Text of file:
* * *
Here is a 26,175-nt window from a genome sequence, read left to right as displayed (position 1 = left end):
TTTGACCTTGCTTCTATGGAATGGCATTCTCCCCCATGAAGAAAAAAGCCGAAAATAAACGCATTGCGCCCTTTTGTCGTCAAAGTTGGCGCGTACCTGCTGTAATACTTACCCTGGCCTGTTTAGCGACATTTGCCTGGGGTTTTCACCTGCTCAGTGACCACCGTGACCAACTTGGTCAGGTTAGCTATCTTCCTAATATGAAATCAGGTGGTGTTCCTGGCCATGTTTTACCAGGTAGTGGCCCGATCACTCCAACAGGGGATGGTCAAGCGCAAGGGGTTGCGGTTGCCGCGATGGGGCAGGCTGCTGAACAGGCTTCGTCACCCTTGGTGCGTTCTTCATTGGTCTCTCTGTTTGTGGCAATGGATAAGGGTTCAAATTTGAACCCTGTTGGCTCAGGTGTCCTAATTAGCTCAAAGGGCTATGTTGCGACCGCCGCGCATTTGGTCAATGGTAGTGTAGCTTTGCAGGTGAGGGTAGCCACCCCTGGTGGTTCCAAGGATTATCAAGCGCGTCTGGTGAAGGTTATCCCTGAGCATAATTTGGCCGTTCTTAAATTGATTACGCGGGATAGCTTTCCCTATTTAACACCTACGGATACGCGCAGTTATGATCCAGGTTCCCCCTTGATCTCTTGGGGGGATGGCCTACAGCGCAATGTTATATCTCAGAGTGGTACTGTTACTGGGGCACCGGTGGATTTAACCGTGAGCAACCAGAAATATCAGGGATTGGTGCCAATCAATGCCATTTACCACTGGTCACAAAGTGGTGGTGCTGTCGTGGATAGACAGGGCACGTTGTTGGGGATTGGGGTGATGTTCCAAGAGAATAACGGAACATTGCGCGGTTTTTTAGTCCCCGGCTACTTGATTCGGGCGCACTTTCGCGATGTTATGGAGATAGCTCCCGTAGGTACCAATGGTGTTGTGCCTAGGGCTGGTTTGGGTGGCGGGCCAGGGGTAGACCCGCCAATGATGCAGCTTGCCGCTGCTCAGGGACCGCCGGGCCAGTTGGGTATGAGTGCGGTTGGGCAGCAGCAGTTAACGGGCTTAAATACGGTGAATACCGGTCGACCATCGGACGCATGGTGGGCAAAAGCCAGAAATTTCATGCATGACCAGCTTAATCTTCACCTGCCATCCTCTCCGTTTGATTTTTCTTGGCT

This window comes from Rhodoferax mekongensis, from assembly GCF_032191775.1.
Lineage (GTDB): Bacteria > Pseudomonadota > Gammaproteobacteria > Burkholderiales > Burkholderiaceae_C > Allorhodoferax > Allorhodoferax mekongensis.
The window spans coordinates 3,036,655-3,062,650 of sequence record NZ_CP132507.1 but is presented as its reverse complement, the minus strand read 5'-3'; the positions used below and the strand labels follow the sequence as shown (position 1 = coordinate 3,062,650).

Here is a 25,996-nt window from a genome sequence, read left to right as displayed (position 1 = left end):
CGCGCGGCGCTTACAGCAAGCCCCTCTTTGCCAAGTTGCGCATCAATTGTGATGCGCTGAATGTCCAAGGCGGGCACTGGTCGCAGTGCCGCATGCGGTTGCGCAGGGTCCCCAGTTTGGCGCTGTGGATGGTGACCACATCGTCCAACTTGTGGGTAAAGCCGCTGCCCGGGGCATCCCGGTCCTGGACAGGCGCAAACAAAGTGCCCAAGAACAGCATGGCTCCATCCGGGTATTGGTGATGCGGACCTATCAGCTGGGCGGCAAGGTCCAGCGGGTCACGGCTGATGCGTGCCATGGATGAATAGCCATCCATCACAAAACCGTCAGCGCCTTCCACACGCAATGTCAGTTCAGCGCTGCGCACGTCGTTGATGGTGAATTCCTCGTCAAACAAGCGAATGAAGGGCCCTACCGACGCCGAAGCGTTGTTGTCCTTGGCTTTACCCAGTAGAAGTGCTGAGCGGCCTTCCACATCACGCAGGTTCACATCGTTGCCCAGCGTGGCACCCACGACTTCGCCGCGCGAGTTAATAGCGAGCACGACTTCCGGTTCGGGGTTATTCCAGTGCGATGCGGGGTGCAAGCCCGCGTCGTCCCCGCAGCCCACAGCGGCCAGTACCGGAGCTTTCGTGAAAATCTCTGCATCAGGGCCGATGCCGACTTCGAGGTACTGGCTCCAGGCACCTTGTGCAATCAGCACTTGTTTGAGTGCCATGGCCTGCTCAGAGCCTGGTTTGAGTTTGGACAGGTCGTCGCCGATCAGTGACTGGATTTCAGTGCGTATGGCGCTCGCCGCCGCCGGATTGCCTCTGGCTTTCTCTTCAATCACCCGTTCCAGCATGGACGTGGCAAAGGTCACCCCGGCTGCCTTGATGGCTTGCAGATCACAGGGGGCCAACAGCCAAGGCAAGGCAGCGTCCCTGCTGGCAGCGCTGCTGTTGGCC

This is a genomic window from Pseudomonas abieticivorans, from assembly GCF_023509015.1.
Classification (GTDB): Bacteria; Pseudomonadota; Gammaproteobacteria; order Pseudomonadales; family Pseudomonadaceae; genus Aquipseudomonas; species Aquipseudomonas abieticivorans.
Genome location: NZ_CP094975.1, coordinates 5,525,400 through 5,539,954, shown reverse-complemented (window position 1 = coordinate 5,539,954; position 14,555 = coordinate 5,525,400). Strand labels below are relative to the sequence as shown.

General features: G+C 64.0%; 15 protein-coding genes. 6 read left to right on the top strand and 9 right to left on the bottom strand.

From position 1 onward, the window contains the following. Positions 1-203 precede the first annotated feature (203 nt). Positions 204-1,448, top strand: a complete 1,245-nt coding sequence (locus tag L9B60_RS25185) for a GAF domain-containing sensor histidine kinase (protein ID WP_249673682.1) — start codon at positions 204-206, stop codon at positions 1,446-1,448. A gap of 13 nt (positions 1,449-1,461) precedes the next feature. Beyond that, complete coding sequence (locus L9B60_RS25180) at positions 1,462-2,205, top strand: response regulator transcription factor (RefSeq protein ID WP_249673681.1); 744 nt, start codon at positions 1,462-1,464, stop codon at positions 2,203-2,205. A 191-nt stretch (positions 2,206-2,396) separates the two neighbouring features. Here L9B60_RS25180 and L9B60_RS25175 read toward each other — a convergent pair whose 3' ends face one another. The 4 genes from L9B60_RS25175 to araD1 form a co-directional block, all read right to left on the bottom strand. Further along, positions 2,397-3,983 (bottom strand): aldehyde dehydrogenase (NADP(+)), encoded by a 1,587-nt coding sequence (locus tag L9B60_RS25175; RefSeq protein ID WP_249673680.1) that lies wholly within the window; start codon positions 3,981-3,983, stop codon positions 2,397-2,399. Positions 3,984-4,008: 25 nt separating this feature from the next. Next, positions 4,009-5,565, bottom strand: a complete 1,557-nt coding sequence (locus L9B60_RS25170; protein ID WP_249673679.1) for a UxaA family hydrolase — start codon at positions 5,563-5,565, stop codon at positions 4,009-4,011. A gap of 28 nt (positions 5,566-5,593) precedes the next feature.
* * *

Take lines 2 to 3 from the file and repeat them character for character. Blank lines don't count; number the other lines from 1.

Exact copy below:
TTTGACCTTGCTTCTATGGAATGGCATTCTCCCCCATGAAGAAAAAAGCCGAAAATAAACGCATTGCGCCCTTTTGTCGTCAAAGTTGGCGCGTACCTGCTGTAATACTTACCCTGGCCTGTTTAGCGACATTTGCCTGGGGTTTTCACCTGCTCAGTGACCACCGTGACCAACTTGGTCAGGTTAGCTATCTTCCTAATATGAAATCAGGTGGTGTTCCTGGCCATGTTTTACCAGGTAGTGGCCCGATCACTCCAACAGGGGATGGTCAAGCGCAAGGGGTTGCGGTTGCCGCGATGGGGCAGGCTGCTGAACAGGCTTCGTCACCCTTGGTGCGTTCTTCATTGGTCTCTCTGTTTGTGGCAATGGATAAGGGTTCAAATTTGAACCCTGTTGGCTCAGGTGTCCTAATTAGCTCAAAGGGCTATGTTGCGACCGCCGCGCATTTGGTCAATGGTAGTGTAGCTTTGCAGGTGAGGGTAGCCACCCCTGGTGGTTCCAAGGATTATCAAGCGCGTCTGGTGAAGGTTATCCCTGAGCATAATTTGGCCGTTCTTAAATTGATTACGCGGGATAGCTTTCCCTATTTAACACCTACGGATACGCGCAGTTATGATCCAGGTTCCCCCTTGATCTCTTGGGGGGATGGCCTACAGCGCAATGTTATATCTCAGAGTGGTACTGTTACTGGGGCACCGGTGGATTTAACCGTGAGCAACCAGAAATATCAGGGATTGGTGCCAATCAATGCCATTTACCACTGGTCACAAAGTGGTGGTGCTGTCGTGGATAGACAGGGCACGTTGTTGGGGATTGGGGTGATGTTCCAAGAGAATAACGGAACATTGCGCGGTTTTTTAGTCCCCGGCTACTTGATTCGGGCGCACTTTCGCGATGTTATGGAGATAGCTCCCGTAGGTACCAATGGTGTTGTGCCTAGGGCTGGTTTGGGTGGCGGGCCAGGGGTAGACCCGCCAATGATGCAGCTTGCCGCTGCTCAGGGACCGCCGGGCCAGTTGGGTATGAGTGCGGTTGGGCAGCAGCAGTTAACGGGCTTAAATACGGTGAATACCGGTCGACCATCGGACGCATGGTGGGCAAAAGCCAGAAATTTCATGCATGACCAGCTTAATCTTCACCTGCCATCCTCTCCGTTTGATTTTTCTTGGCT

This window comes from Rhodoferax mekongensis, from assembly GCF_032191775.1.